Scotland expresses concern over future of immigrant workers
Scotland’s meat processing and farming sectors have united to urge the government to provide assurance on the status of workers from outside of the UK.
It is believed that an estimated half of the workforce in Scotland’s abattoirs and meat processing plants are from overseas. Following on from the referendum result, the industry bodies have joined forces to seek answers sooner rather than later to secure the stability of the sector moving forward.
“Non-UK employees are currently making a vital contribution to the efficient and effective operation of the Scottish red meat processing sector,” said Frank Clark, senior vice president at the Scottish Association of Meat Wholesalers (SAMW).
“In some plants, the non-UK workforce accounts for 50% of total employment numbers. It is clearly crucial that business owners are able to plan their future employment, training and development strategies with the confidence that their current workforce, UK and non-UK staff alike, will continue to be available to them on a long-term basis.”
He said that the potential loss of half of the workforce – or even two years of confusion surrounding their status – would severely damage the red meat sector’s ability to compete on a global level and subsequently damage the sectors contribution to the Scottish economy.
“Our request to government, therefore, is for clear assurances of long-term UK status to be given to our non-UK workforce,” added Clark. “We also request that such assurances are provided now, not in to years’ time or more. Failure to provide such assurances will damage the industry by stalling investment and undermining our existing and highly valued workforce. This must not be allowed to happen.”
National Farmers’ Union (NFU) Scotland livestock chair Charlie Adam said that everyone involved in the industry needs an efficient processing sector to keep Scottish meat progressive.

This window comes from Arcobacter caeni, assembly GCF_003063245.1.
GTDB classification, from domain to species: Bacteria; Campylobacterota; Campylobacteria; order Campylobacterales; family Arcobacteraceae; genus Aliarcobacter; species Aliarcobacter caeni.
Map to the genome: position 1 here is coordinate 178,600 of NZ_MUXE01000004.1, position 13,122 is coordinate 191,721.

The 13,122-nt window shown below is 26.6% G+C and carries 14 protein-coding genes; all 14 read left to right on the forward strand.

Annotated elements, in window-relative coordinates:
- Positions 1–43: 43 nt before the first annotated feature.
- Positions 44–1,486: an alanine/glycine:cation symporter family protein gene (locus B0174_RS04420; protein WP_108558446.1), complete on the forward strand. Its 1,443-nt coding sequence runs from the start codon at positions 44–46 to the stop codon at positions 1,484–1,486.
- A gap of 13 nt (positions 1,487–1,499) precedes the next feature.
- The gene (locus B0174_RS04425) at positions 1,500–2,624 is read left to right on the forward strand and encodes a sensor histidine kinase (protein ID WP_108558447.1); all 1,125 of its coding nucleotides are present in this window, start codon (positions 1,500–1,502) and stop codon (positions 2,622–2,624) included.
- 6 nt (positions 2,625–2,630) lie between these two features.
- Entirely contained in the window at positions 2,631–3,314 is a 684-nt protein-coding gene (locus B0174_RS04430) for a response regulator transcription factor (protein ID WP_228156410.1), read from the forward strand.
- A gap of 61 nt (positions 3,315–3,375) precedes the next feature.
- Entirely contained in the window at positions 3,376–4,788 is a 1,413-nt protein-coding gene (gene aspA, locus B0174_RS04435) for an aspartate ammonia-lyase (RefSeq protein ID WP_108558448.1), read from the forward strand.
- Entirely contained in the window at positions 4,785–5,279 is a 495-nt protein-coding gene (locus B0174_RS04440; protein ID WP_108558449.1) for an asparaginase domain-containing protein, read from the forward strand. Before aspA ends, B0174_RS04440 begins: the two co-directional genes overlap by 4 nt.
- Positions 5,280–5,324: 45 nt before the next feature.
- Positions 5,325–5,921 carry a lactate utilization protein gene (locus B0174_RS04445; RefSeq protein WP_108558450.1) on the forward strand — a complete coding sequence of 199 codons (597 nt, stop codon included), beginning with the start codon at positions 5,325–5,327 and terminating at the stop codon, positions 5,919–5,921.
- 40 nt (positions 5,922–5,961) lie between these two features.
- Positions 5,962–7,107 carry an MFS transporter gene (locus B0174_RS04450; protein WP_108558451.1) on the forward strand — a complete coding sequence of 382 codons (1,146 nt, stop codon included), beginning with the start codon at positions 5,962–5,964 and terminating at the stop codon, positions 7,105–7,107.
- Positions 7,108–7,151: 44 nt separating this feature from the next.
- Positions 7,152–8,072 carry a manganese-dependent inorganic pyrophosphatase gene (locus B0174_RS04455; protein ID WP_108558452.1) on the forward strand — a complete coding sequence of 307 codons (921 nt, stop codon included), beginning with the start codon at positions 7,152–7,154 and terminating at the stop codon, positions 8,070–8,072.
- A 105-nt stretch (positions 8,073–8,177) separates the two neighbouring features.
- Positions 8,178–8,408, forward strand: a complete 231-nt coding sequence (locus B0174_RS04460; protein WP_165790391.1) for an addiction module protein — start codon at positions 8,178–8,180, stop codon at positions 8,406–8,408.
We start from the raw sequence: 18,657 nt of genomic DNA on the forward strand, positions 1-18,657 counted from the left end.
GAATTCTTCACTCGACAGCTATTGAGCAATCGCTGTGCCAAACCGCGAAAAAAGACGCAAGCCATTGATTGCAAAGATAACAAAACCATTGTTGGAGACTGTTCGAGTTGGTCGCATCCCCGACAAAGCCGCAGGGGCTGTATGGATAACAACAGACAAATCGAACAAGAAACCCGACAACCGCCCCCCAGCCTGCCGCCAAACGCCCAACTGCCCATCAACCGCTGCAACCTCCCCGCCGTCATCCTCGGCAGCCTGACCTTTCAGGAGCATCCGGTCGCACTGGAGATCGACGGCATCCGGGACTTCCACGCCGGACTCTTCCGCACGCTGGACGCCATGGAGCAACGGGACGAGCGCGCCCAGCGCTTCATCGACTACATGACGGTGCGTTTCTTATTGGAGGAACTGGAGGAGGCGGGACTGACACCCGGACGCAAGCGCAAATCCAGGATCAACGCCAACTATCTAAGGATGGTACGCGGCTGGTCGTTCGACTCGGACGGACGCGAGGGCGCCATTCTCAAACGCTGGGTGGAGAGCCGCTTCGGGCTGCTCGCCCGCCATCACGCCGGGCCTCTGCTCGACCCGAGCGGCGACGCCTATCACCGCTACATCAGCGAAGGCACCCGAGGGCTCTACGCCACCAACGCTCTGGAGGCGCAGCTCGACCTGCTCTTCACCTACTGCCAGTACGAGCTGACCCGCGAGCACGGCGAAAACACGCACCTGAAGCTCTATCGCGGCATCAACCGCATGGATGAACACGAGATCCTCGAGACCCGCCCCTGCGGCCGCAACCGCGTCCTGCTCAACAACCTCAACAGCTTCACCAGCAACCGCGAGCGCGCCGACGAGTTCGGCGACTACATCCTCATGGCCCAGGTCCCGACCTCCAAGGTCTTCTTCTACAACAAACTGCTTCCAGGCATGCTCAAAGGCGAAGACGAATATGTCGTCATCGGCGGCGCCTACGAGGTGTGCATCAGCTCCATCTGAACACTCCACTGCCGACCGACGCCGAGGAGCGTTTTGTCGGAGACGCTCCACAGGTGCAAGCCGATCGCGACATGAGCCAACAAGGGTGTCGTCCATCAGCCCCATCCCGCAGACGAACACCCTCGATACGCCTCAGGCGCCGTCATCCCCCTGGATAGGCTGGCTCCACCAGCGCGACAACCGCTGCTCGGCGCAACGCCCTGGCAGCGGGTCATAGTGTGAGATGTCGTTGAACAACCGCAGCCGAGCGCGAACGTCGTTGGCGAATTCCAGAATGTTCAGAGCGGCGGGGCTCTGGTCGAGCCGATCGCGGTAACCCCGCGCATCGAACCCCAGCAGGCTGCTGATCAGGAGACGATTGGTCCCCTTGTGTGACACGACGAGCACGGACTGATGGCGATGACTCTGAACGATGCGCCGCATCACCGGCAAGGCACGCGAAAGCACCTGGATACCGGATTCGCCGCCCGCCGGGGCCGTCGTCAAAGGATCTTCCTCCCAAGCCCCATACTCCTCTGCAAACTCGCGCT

“While the timetable for Brexit remains to be defined, it is essential our abattoirs and processors don’t operate in an employment vacuum,” he said. “Without a clear government-led employment strategy for non-UK staff identified at an early stage in the process, we will see our abattoirs struggle to function.
“We are calling on the government to ensure that abattoirs are not cut off from recruiting appropriate staff from outside the UK. These are permanent jobs and many of them are highly skilled.
“We have an industry in Scotland which provides top quality meat from farm to plate, but to keep this up we need the right people working in our red meat chain.”
Call for "clear statement soon"
NFU Scotland and SAMW has received backing from the British Meat Processors Association (BMPA), after calling for the government to make the right decision.
It said: "BMPA is concerned that an industry that is highly depdendent on EU labour is not damaged by either government indecision or policy and we wish that they would rapidly recognise the need for many parts of the agricultural and food and drink sector to be able to continue to recruit from the EU.
"Some sites are already experiencing difficulty recruiting because of the uncertainty around the future of EU workers and not only will this worsen as the uncertainty builds, but it prevents companies from fully being able to plan for the next couple of years, let alone post-Brexit. There needs to be a clear statement soon, and we press government to make the right decision and allow this workforce to enter and stay in the UK post-Brexit."
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- SAMW ,
- scottish association of meat wholesalers ,
- scotland ,
- NFU ,
- National Farmers' Union ,
- charlie adam ,
- Frank Clark
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